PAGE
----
Most households (80%) who have bought a property in the last five years are comfortable with their level of debt. However, rising interest rates are a source of concern as 32% of past buyers state that they could not cope with a 2% hike in the mortgage rate. This unease is increasing among 18-34 year olds, 37% of whom say they could not handle a sharp rise in interest rates.

The 55 and over age group are renting

When asked about their choice of home, 42% of those 55 years of age and over who intend to sell their principal residence over the next five years indicate that they are looking to rent. “This trend has been evident over the past few years, as many retirees are looking for a housing formula with fewer responsibilities and more services, as well as ‘all-inclusive bills’,” pointed out Normand Bélanger, President and CEO of Fonds immobilier de solidarité FTQ.

 Other findings

  • Three-quarters of households who purchased in the last five years have monthly mortgage payments of less than $1,000.
  • Condominiums are of interest primarily to future buyers in the Montréal CMA (22%) and those aged 55 and over (31%).
  • 63% of respondents report living less than 30 minutes from their place of work (53% in the Montréal CMA).
  • Of the new homeowners who recently completed renovations, nearly one third did so to improve the energy efficiency of the property.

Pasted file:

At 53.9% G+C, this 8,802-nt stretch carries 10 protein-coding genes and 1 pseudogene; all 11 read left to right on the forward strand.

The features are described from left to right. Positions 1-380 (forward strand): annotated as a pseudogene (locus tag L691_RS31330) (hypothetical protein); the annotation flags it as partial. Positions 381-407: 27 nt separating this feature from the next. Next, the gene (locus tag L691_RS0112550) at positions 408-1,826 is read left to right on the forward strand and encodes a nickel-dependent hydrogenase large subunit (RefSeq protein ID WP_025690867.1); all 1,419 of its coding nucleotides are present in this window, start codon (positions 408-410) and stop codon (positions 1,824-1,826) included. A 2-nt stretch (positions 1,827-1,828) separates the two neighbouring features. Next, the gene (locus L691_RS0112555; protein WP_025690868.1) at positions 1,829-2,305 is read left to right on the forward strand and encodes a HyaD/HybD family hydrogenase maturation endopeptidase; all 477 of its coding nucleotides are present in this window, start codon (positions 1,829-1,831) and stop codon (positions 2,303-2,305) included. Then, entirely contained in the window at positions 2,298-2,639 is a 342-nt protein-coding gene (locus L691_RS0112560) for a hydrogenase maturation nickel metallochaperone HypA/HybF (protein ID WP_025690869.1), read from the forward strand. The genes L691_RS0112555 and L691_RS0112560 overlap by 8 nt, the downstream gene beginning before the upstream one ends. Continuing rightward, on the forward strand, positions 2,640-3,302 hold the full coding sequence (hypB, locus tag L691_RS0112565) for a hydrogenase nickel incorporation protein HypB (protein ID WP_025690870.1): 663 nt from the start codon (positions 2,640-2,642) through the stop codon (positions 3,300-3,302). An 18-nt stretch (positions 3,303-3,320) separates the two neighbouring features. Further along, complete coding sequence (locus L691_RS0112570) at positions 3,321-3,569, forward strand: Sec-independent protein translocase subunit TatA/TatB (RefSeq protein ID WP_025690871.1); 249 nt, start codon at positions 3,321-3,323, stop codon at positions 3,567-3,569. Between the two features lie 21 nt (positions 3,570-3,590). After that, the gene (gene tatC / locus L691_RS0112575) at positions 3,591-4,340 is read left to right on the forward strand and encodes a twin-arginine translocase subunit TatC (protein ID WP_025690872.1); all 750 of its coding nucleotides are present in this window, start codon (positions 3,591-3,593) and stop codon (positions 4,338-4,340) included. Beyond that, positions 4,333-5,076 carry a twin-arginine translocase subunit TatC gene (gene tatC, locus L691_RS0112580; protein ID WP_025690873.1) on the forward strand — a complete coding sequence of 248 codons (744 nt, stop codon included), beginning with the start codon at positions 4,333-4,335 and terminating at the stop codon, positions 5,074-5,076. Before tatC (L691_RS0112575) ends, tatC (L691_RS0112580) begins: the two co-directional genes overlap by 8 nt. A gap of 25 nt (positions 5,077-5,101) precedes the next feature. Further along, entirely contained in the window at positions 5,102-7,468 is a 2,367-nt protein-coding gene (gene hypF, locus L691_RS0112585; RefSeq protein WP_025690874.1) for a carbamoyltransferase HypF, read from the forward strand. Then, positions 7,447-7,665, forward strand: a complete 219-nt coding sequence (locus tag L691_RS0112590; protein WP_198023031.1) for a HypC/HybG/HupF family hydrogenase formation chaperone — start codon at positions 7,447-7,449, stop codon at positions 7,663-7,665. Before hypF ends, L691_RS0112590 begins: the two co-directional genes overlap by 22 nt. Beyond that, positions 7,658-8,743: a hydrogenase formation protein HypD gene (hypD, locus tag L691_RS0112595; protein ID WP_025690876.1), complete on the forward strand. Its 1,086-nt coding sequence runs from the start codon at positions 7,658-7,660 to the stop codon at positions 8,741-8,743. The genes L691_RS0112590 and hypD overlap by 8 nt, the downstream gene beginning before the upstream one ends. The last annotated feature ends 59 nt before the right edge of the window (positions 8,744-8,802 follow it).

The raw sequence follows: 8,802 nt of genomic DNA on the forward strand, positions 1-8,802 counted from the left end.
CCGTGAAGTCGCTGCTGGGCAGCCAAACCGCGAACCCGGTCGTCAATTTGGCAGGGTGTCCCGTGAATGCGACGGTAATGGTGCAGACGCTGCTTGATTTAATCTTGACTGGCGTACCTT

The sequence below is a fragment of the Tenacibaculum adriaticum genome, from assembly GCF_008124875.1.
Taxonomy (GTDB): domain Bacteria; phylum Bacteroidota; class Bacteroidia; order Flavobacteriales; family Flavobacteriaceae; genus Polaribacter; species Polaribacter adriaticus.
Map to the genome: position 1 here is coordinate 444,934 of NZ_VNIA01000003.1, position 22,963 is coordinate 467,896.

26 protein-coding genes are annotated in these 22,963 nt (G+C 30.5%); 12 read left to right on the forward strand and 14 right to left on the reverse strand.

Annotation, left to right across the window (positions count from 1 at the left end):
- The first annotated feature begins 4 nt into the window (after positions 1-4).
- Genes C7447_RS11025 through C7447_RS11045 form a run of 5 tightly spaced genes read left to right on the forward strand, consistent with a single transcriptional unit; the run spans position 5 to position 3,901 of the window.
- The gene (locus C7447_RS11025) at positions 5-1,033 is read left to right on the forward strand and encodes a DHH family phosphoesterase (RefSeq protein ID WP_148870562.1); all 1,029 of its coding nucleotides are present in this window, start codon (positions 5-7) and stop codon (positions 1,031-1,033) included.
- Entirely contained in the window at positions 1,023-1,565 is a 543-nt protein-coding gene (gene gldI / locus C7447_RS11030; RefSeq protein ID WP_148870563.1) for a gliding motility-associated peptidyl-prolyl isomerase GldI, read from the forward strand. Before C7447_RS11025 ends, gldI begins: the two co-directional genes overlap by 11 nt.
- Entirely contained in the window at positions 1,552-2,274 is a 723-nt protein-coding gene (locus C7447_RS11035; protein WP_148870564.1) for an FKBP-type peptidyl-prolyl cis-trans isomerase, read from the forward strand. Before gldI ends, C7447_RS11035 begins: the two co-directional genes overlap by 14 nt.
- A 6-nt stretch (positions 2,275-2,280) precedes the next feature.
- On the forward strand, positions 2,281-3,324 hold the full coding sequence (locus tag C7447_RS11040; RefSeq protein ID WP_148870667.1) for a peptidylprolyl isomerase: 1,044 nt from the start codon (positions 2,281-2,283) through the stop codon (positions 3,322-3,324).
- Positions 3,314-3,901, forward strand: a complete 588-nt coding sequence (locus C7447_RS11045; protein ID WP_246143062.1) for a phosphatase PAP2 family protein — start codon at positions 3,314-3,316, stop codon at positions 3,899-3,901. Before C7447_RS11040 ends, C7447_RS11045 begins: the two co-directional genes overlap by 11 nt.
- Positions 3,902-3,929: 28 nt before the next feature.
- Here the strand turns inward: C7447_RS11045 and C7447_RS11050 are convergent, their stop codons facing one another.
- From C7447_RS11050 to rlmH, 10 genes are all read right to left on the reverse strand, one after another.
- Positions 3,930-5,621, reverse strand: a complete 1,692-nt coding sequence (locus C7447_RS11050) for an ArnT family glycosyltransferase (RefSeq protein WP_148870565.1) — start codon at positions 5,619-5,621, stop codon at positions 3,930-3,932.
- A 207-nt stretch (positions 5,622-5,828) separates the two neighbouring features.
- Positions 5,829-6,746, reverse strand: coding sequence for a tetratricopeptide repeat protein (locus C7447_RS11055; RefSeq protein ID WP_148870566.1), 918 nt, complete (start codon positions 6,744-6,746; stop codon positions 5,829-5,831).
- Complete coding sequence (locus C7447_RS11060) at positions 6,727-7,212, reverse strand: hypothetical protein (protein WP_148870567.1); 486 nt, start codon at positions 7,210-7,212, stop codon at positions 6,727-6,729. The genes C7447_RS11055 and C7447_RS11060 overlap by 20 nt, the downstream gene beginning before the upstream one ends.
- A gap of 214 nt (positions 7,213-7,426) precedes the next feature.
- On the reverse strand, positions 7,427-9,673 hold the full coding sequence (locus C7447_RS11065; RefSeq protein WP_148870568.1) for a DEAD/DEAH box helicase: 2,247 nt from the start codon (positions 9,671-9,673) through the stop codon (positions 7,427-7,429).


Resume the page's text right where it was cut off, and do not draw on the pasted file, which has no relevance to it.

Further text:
• Among those who intend to buy a property within the next five years, the proximity of schools ranks 9th among the 11 buying criteria:
  1. Price – 62%,
  2. Proximity to services (restaurants, grocery stores, stores, etc.) – 36%,
  3. Neighbourhood safety – 33%,
  4. Proximity to workplace – 33%,
  5. Access to parks and green spaces – 23%,
  6. Proximity of relatives or friends – 20%,
  7. Proximity of public transport – 18%,
  8. Proximity of major highways – 15%,
  9. Proximity of schools – 12%,
  10. Proximity of daycares – 4%,
  11. Proximity of CEGEPs or universities – 3%.

About the APCHQ

Founded in 1961, APCHQ is a private, non-profit organization that seeks to develop and enhance the professionalism of its 18,000 corporate members, which belong to 14 regional associations. Through technical, legal, administrative and training services as well as government and public interventions, APCHQ helps its members improve their skills and succeed in a highly competitive environment. Furthermore, ACPHQ is mandated to negotiate the renewal of collective agreements on behalf of 14,500 employers in the residential construction sector.